Encyclopedaedia Britannica.

Professors To Spend Academic Yule


SEASON'S GREETINGS-Rockefeller Plaza's annual Christmas
tree, 65 feet high, is lifted into place in New York. It will wear
hundreds of ornaments and electric lights.
Santa To Lve Dorm iParty

br ths colsega. peior esly
tee I' irrn:( vacatin.Sikii
nal l heepltical sci e
iifr nti, f. lIt aold N1 . n. Pir'wil.
-tar his Chrisitas ait c ion nI) ul
Iy attending a meeting of the
American Association of UWivher-
sit~y Profe:sors at Puv~tdietc nivev-
sity this week.
Annual Meeting
Continuing hs vacation, Prof.
Dori, will be chairman of af round
ta bleadiscussion at theannual
meeting of the Ame(ricanl Politi-
.ll Science Association in Wash-
inton, Dec. 28 to 30.
POt. ers in the poitical s(ienet.
deprt.enthil, who wil aend the
Washington convention are: Pro-
fessors J. K. Pollock, chairman
of the department; E. S. Brown,
S. J. Eldersveld; C. F. Heady; J.
E. Kallenbach; C. F. Norton; J.
W. Lederle; and Drs. M. C. Ver-
non and.R. S. Abbot.
Prof. Fifield To Attend
Prof. R.n H. Fifield, who will al-
so attend the meeting, will add-
ress the American Society of Pro-
f Assional Geographers, in Char-
ottsville, Va., Dc. 29.
Prof. A. W.LBro-age will at
tend another Washington meet-
ing, that of the 20-man Com-
mittee on State Government of
the National Municipal League, to
whichhe was recently appointed.
In the history department, the
meeting of the American Histori-
cal Association, Dec. 27 to 30 in
Cleveland will attract many vaca-
tioning professors.
Prof. A. Lobanov-Rostovsky
will preside over a discussion of
Slavic action at the meeting.
Others who will attend include :
Professors L. G. Vander Velde,
chairman of the department; D.
L. Dumond; A. E. Boak; V. W.
Crane; W. B. Wilcox and Dr. W.
R. Leslie.
The Daily Classiflieds

The oolgy epatmti w ilt I
well1 repjiilresnt.d atireannull
ii-reejimg ofC ltle Aileii- c~iff y..
Science ii Chcl a go. I . iai
teseiar-h pIIpers will be Iad
before tffilited societies of th e
A.A.A.S. by Professors K. F. Lag-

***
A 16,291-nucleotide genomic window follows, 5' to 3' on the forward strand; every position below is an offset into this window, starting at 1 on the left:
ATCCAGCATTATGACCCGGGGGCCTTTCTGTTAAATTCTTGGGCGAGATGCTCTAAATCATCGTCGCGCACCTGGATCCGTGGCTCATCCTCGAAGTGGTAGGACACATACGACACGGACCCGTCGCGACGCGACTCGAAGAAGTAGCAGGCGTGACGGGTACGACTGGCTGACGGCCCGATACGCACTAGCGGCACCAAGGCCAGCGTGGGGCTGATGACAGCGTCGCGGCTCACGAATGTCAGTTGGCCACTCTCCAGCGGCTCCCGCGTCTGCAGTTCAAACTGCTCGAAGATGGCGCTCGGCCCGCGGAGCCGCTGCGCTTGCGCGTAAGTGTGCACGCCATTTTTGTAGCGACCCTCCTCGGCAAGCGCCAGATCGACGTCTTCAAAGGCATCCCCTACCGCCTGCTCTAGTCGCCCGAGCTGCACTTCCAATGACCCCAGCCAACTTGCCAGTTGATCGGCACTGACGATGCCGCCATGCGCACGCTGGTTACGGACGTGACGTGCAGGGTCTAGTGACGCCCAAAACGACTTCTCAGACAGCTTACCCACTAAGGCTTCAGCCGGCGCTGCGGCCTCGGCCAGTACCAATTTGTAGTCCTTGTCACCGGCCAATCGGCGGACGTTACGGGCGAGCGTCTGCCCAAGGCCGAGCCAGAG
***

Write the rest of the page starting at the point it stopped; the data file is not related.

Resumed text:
ler, A. F. Shull, F. H. Test and Dr.
P. A. Wright. Others planning to

ttndte mee ting
A1 M~ tPliot f' P


vII Iwila ;tn the mIeett][r ings of t
Ameriean Society of Zoology and
the American Society of Parasi-
tologists. and he expects to in-
terview prospective candidates for
positions in the department.

are Profe7 ssor

Calendars: New England Art Calendars,
Desk Calendars.
Desk Sets: Eversharp, Sheaffer, Fount-O-Ink,
Morris Set. Carters . . ranging
from $1.25 up.
Photograph Albums, Scrap Books
Address Books.. . Appointment Books
Bill Folds (Ladies' and Mei's) , , Robinson
Brief Cases .. . Diaries
Fountain Pens of all makes.
Bronze Book Ends . . . Fluorescent Desk Lamps
Playing Cards and Games
Ladies' and Men's Manicure Sets
Two-Drawer Files . .. Typewriter Tables
Folding Card and Coffee Tables

Each year, about this time,
Christmas parties in Mosher-Jor-
dan is climaxed, by the appear-
ance of a jolly Santa Claus dis-
tributing candy canes in the tra-
ditionally benign manner of the
Yuletide hero.
The bulky red suit, white beard
and tassled hat effectively disguise
the well-known features of M. J.
Hill, dormitory night man. Hill
has been a famous figure at the
dormitory for seven years, each
of which he has "Played Santa
Claus" at the coeds' Christmas

The Santa Claus role is not
confined to the Christmas season,
however. St. Nick is an integral
part of Hill's year-round reper-
toire. For five months, Hill has
been making wooden toys for
children down in his basement
workshop. He spends many hours
absorbed with his band saw, drill
press and other tools turning out
little wooden cradles, wagons. doll
beds and wheel barrows. Till oc-
cupies his leisure time ii) the
spring months making bird

or bears which have the legs on with his reindeer and sleigh.



314 S. State St.

Phone 7717

Open evenings until 9 P.M., Dec. 15th and 16th





what he
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Roast Holder
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Key Light
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Library Set
Postal Scales
Stud Box
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l ii